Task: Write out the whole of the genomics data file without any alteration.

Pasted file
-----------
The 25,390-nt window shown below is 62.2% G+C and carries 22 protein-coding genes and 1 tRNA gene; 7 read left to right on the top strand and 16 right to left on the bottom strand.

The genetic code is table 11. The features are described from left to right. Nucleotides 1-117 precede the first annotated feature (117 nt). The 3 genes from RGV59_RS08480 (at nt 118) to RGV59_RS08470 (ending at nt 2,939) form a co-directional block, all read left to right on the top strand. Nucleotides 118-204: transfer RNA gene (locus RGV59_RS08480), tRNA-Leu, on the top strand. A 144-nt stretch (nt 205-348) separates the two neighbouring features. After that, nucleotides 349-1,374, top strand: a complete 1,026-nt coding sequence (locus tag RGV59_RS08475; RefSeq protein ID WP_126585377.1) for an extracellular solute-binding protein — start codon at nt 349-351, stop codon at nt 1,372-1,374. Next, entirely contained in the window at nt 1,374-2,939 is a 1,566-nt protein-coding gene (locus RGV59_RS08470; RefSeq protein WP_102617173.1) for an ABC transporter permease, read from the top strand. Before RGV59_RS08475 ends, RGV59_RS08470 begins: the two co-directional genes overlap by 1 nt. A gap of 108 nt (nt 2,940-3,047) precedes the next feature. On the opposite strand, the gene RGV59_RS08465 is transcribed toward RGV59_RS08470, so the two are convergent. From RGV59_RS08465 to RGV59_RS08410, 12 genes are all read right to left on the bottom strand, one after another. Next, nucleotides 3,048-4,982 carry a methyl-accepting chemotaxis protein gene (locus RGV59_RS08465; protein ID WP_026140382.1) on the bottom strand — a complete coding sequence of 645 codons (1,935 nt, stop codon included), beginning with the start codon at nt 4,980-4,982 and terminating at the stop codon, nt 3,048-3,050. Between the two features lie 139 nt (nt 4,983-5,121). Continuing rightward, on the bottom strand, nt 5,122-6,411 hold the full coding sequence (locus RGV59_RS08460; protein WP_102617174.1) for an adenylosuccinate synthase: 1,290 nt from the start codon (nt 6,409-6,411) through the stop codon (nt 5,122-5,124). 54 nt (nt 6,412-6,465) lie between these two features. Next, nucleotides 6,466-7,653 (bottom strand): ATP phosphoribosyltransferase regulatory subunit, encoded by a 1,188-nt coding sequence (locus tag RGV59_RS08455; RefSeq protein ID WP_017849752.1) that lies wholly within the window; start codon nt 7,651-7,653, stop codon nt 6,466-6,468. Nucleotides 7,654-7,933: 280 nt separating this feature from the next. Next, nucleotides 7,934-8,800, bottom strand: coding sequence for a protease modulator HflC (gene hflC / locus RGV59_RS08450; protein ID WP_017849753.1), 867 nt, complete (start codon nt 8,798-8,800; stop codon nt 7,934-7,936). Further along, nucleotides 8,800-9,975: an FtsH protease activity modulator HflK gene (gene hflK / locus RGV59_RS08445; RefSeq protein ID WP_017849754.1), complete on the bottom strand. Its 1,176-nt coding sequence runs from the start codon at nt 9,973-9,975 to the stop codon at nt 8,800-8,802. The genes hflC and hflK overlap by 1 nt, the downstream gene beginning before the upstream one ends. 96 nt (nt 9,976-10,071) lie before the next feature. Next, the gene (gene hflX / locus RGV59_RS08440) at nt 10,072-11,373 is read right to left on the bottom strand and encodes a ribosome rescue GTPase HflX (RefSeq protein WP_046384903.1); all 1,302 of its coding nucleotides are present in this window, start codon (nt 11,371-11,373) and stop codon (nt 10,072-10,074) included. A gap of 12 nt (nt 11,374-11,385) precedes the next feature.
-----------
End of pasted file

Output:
The 25,390-nt window shown below is 62.2% G+C and carries 22 protein-coding genes and 1 tRNA gene; 7 read left to right on the top strand and 16 right to left on the bottom strand.

The genetic code is table 11. The features are described from left to right. Nucleotides 1-117 precede the first annotated feature (117 nt). The 3 genes from RGV59_RS08480 (at nt 118) to RGV59_RS08470 (ending at nt 2,939) form a co-directional block, all read left to right on the top strand. Nucleotides 118-204: transfer RNA gene (locus RGV59_RS08480), tRNA-Leu, on the top strand. A 144-nt stretch (nt 205-348) separates the two neighbouring features. After that, nucleotides 349-1,374, top strand: a complete 1,026-nt coding sequence (locus tag RGV59_RS08475; RefSeq protein ID WP_126585377.1) for an extracellular solute-binding protein — start codon at nt 349-351, stop codon at nt 1,372-1,374. Next, entirely contained in the window at nt 1,374-2,939 is a 1,566-nt protein-coding gene (locus RGV59_RS08470; RefSeq protein WP_102617173.1) for an ABC transporter permease, read from the top strand. Before RGV59_RS08475 ends, RGV59_RS08470 begins: the two co-directional genes overlap by 1 nt. A gap of 108 nt (nt 2,940-3,047) precedes the next feature. On the opposite strand, the gene RGV59_RS08465 is transcribed toward RGV59_RS08470, so the two are convergent. From RGV59_RS08465 to RGV59_RS08410, 12 genes are all read right to left on the bottom strand, one after another. Next, nucleotides 3,048-4,982 carry a methyl-accepting chemotaxis protein gene (locus RGV59_RS08465; protein ID WP_026140382.1) on the bottom strand — a complete coding sequence of 645 codons (1,935 nt, stop codon included), beginning with the start codon at nt 4,980-4,982 and terminating at the stop codon, nt 3,048-3,050. Between the two features lie 139 nt (nt 4,983-5,121). Continuing rightward, on the bottom strand, nt 5,122-6,411 hold the full coding sequence (locus RGV59_RS08460; protein WP_102617174.1) for an adenylosuccinate synthase: 1,290 nt from the start codon (nt 6,409-6,411) through the stop codon (nt 5,122-5,124). 54 nt (nt 6,412-6,465) lie between these two features. Next, nucleotides 6,466-7,653 (bottom strand): ATP phosphoribosyltransferase regulatory subunit, encoded by a 1,188-nt coding sequence (locus tag RGV59_RS08455; RefSeq protein ID WP_017849752.1) that lies wholly within the window; start codon nt 7,651-7,653, stop codon nt 6,466-6,468. Nucleotides 7,654-7,933: 280 nt separating this feature from the next. Next, nucleotides 7,934-8,800, bottom strand: coding sequence for a protease modulator HflC (gene hflC / locus RGV59_RS08450; protein ID WP_017849753.1), 867 nt, complete (start codon nt 8,798-8,800; stop codon nt 7,934-7,936). Further along, nucleotides 8,800-9,975: an FtsH protease activity modulator HflK gene (gene hflK / locus RGV59_RS08445; RefSeq protein ID WP_017849754.1), complete on the bottom strand. Its 1,176-nt coding sequence runs from the start codon at nt 9,973-9,975 to the stop codon at nt 8,800-8,802. The genes hflC and hflK overlap by 1 nt, the downstream gene beginning before the upstream one ends. 96 nt (nt 9,976-10,071) lie before the next feature. Next, the gene (gene hflX / locus RGV59_RS08440) at nt 10,072-11,373 is read right to left on the bottom strand and encodes a ribosome rescue GTPase HflX (RefSeq protein WP_046384903.1); all 1,302 of its coding nucleotides are present in this window, start codon (nt 11,371-11,373) and stop codon (nt 10,072-10,074) included. A gap of 12 nt (nt 11,374-11,385) precedes the next feature.